Grip was good for the most part, I slipped on wet rock a couple of times on the way up, suddenly-letting-go moments too and on the ice I was a little unsteady so put my Hillsound Trail Crampons on. After that I was velcroed to the hill.
On mixed conditions they’ve got their weak spots, but these’ll great once the snow level dips and the cover is more consistent.
Haglöfs Juniper Hood
Lets start positive here. It’s a great fit, slim without restriction and a joy to be mobile in. The fabric is a cracker, I had blooms of condensation on the outside and a bone dry inner surface. The hood is so handy, up and down for quick temperature adjustment.
The pockets are atrocious. Too low-set to be effective handwarmers or storage compartments and too small to be effective handwarmers or storage compartments. The zips stick too as the fabric is super-stretchy and the zips are quite stiff. The bottom of the pockets are level with the bottom of the zips too, so if your packless at camp anything stowed in there can easily fall out.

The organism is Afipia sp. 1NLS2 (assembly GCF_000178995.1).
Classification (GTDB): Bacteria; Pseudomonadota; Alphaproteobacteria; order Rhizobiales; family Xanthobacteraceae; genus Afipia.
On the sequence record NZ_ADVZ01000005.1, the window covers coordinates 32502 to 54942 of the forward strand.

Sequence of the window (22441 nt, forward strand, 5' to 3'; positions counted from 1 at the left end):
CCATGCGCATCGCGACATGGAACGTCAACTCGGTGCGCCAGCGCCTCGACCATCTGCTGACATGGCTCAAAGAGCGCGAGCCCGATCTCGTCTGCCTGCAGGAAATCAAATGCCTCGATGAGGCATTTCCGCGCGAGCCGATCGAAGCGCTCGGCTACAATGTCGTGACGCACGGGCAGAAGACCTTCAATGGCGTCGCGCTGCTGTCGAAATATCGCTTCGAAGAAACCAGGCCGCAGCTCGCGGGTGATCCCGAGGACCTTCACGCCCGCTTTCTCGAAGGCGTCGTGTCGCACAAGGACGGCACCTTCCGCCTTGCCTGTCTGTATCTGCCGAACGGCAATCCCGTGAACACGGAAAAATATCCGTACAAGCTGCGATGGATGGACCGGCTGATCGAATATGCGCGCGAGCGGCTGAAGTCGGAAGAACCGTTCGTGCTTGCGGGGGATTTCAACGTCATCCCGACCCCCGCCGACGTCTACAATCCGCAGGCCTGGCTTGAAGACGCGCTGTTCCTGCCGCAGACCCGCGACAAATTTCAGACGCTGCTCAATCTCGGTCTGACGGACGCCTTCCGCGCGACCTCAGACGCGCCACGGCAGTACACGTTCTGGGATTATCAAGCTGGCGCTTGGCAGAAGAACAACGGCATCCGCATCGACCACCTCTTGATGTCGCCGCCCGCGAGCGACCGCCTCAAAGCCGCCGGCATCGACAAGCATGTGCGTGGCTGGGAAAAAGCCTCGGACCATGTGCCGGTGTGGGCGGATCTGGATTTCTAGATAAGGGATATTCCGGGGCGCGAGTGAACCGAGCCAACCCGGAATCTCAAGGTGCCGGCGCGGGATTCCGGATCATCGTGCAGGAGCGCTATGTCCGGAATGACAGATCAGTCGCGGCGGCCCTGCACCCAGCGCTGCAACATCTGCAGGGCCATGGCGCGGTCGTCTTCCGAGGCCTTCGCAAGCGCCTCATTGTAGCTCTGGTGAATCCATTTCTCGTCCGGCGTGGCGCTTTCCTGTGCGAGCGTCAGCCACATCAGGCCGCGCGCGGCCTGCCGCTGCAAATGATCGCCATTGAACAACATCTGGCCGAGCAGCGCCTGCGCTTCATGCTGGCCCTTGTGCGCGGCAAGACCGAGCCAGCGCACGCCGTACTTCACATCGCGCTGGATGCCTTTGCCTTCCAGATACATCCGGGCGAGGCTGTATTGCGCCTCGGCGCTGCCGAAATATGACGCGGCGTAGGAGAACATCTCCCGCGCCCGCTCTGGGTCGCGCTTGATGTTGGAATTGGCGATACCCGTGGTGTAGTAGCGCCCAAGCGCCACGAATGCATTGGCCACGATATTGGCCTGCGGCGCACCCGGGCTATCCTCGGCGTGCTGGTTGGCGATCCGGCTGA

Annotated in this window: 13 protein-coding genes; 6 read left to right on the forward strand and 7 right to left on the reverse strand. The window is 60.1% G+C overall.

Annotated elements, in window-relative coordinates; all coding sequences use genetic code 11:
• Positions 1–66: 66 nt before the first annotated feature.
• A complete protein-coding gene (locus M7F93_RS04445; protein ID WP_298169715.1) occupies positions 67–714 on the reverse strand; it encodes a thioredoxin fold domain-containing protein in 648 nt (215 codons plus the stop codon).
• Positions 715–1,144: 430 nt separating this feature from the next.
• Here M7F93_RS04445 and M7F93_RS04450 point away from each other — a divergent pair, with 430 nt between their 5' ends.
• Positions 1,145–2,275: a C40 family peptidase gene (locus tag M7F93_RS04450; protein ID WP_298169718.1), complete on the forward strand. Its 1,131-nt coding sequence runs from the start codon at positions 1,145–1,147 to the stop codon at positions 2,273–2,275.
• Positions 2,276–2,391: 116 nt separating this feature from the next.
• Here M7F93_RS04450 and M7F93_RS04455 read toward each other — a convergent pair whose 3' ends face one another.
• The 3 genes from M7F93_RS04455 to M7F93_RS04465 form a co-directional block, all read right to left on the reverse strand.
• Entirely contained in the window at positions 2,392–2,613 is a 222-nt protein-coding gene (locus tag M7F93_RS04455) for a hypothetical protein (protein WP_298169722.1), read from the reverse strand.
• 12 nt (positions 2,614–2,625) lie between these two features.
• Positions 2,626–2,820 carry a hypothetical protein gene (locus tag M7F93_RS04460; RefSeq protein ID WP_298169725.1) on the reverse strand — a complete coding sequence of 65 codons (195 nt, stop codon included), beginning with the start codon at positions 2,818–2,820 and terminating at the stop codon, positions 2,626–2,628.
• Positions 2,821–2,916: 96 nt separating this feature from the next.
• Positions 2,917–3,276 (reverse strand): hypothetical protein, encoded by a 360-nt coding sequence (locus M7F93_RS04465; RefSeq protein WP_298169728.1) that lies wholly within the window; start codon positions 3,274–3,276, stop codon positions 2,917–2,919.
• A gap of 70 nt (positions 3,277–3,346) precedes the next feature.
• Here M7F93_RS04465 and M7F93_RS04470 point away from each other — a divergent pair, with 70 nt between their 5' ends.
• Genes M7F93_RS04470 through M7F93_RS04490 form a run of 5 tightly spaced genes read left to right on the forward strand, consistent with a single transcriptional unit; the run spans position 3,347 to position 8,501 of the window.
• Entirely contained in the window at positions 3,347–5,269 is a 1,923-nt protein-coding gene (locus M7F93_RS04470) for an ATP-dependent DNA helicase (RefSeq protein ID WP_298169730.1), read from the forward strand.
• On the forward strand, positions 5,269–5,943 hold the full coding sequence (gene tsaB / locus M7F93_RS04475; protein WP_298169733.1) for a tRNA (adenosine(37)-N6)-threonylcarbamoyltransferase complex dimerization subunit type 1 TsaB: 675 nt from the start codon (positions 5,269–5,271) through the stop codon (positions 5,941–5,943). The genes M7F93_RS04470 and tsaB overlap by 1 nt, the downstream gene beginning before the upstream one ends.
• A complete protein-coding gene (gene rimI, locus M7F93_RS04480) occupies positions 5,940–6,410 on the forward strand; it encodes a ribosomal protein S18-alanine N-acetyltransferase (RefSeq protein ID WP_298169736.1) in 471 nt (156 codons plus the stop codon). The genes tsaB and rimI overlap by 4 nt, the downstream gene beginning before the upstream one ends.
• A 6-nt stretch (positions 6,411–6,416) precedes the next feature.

I’m going to cut them out and sew up the gaps, then it’s a perfect mountain hoody.
The North Face Hybrid Base layers
Finally got cold enough weather to use this and I have been immediately impressed. I sweated all the way up and much of the way down, and many hours later there was still no offensive smell. I stayed dry as well, only my back got damp against the plain Macpac Amp back system, and even then it dried quick with the pack off. The long torso stayed tucked in, the long arms meant no exposed wrists, the neck zip vented and the soft fabric was comfortable and a joy to be in all day.
I really like this, it’ll be a constant through winter and the leggings will be joining in shortly.

Berghaus Asgard Smock